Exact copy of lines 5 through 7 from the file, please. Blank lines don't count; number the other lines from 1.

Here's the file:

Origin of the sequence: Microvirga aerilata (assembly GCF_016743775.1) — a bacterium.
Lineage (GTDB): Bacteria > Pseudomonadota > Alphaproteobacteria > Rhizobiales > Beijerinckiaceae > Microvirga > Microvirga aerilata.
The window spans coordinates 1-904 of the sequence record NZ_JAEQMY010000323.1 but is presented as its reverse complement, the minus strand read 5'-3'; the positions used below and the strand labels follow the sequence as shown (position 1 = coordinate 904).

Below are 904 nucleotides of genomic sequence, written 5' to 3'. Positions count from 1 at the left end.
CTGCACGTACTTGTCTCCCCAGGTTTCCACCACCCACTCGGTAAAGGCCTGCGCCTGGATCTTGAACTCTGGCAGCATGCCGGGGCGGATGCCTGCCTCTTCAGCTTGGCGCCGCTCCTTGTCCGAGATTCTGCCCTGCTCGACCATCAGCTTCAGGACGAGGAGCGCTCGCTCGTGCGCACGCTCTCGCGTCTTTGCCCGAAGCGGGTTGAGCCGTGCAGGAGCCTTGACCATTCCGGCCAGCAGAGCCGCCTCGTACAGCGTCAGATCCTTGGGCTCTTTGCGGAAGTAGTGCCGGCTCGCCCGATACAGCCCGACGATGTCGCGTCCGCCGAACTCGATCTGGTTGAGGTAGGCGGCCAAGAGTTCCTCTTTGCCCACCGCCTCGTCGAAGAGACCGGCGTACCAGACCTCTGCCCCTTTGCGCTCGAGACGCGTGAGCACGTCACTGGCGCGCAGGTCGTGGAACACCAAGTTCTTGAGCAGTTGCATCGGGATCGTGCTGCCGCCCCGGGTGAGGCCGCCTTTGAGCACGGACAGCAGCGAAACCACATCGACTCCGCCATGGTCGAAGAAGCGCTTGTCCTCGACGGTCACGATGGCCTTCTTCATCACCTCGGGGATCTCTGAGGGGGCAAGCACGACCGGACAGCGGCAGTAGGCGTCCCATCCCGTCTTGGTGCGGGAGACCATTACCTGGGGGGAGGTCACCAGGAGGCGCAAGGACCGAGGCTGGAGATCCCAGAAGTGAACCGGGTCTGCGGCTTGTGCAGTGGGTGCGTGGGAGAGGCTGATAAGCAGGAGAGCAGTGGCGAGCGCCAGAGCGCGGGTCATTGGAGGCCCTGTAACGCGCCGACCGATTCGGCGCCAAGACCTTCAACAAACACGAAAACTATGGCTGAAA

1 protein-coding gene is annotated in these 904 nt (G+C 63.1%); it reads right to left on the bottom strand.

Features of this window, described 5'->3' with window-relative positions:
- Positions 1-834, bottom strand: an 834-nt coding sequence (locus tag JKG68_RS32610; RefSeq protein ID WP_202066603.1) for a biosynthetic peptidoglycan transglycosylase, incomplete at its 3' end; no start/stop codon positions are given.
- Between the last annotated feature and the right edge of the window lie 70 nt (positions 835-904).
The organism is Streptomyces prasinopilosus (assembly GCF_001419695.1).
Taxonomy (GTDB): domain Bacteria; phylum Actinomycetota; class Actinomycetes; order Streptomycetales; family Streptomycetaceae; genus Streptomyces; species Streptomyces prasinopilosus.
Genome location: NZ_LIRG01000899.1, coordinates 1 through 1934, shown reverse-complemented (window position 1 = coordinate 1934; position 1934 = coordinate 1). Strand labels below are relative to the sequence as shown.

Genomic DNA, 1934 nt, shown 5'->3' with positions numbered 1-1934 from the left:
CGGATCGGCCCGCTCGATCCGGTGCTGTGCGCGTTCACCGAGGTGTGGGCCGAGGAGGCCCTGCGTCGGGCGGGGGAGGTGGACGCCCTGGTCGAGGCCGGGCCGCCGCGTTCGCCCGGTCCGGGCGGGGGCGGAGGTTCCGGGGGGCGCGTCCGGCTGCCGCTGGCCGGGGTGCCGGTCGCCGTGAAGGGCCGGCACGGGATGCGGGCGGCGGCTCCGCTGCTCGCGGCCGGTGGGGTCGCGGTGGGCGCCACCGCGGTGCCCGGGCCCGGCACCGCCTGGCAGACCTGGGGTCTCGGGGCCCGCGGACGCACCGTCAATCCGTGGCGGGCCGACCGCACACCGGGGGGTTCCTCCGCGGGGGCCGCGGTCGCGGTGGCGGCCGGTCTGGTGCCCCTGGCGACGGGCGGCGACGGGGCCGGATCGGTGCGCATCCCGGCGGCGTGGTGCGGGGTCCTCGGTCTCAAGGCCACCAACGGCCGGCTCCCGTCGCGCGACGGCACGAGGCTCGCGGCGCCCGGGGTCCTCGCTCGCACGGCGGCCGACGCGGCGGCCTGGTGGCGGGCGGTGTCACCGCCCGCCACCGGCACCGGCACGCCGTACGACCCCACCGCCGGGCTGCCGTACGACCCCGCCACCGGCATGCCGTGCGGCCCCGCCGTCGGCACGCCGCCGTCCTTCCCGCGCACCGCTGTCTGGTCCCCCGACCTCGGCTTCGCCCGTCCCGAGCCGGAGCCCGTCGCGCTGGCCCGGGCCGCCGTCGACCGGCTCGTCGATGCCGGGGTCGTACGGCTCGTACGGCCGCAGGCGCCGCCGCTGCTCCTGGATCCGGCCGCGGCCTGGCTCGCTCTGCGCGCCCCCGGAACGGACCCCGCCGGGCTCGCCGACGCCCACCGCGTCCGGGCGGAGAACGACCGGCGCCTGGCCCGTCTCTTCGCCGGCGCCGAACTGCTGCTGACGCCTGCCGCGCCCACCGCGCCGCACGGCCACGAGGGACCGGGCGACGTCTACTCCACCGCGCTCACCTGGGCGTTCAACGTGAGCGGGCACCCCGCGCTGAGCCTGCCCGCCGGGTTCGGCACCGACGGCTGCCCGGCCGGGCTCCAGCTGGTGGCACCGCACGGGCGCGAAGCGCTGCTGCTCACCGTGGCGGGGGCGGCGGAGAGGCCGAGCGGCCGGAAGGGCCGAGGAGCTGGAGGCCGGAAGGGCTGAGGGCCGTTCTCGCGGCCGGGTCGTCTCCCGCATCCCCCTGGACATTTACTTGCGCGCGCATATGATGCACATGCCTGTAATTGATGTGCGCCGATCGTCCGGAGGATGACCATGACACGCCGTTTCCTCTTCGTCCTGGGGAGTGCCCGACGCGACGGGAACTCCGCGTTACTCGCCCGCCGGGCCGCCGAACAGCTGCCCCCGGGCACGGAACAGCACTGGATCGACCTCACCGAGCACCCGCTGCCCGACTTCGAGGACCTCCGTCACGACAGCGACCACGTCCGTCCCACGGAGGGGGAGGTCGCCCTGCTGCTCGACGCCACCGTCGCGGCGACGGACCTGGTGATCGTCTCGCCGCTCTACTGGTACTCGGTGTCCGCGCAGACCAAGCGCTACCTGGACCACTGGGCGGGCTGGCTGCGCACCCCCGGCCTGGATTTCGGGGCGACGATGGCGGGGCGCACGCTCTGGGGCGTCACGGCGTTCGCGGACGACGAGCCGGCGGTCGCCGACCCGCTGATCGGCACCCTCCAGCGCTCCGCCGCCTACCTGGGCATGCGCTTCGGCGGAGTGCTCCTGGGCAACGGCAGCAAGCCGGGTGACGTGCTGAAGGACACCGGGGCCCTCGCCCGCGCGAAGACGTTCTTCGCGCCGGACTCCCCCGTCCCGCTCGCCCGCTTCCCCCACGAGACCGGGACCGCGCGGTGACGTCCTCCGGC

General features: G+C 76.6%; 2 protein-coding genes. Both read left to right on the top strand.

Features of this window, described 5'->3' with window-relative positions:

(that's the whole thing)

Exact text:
CTGCACGTACTTGTCTCCCCAGGTTTCCACCACCCACTCGGTAAAGGCCTGCGCCTGGATCTTGAACTCTGGCAGCATGCCGGGGCGGATGCCTGCCTCTTCAGCTTGGCGCCGCTCCTTGTCCGAGATTCTGCCCTGCTCGACCATCAGCTTCAGGACGAGGAGCGCTCGCTCGTGCGCACGCTCTCGCGTCTTTGCCCGAAGCGGGTTGAGCCGTGCAGGAGCCTTGACCATTCCGGCCAGCAGAGCCGCCTCGTACAGCGTCAGATCCTTGGGCTCTTTGCGGAAGTAGTGCCGGCTCGCCCGATACAGCCCGACGATGTCGCGTCCGCCGAACTCGATCTGGTTGAGGTAGGCGGCCAAGAGTTCCTCTTTGCCCACCGCCTCGTCGAAGAGACCGGCGTACCAGACCTCTGCCCCTTTGCGCTCGAGACGCGTGAGCACGTCACTGGCGCGCAGGTCGTGGAACACCAAGTTCTTGAGCAGTTGCATCGGGATCGTGCTGCCGCCCCGGGTGAGGCCGCCTTTGAGCACGGACAGCAGCGAAACCACATCGACTCCGCCATGGTCGAAGAAGCGCTTGTCCTCGACGGTCACGATGGCCTTCTTCATCACCTCGGGGATCTCTGAGGGGGCAAGCACGACCGGACAGCGGCAGTAGGCGTCCCATCCCGTCTTGGTGCGGGAGACCATTACCTGGGGGGAGGTCACCAGGAGGCGCAAGGACCGAGGCTGGAGATCCCAGAAGTGAACCGGGTCTGCGGCTTGTGCAGTGGGTGCGTGGGAGAGGCTGATAAGCAGGAGAGCAGTGGCGAGCGCCAGAGCGCGGGTCATTGGAGGCCCTGTAACGCGCCGACCGATTCGGCGCCAAGACCTTCAACAAACACGAAAACTATGGCTGAAA

1 protein-coding gene is annotated in these 904 nt (G+C 63.1%); it reads right to left on the bottom strand.

Features of this window, described 5'->3' with window-relative positions: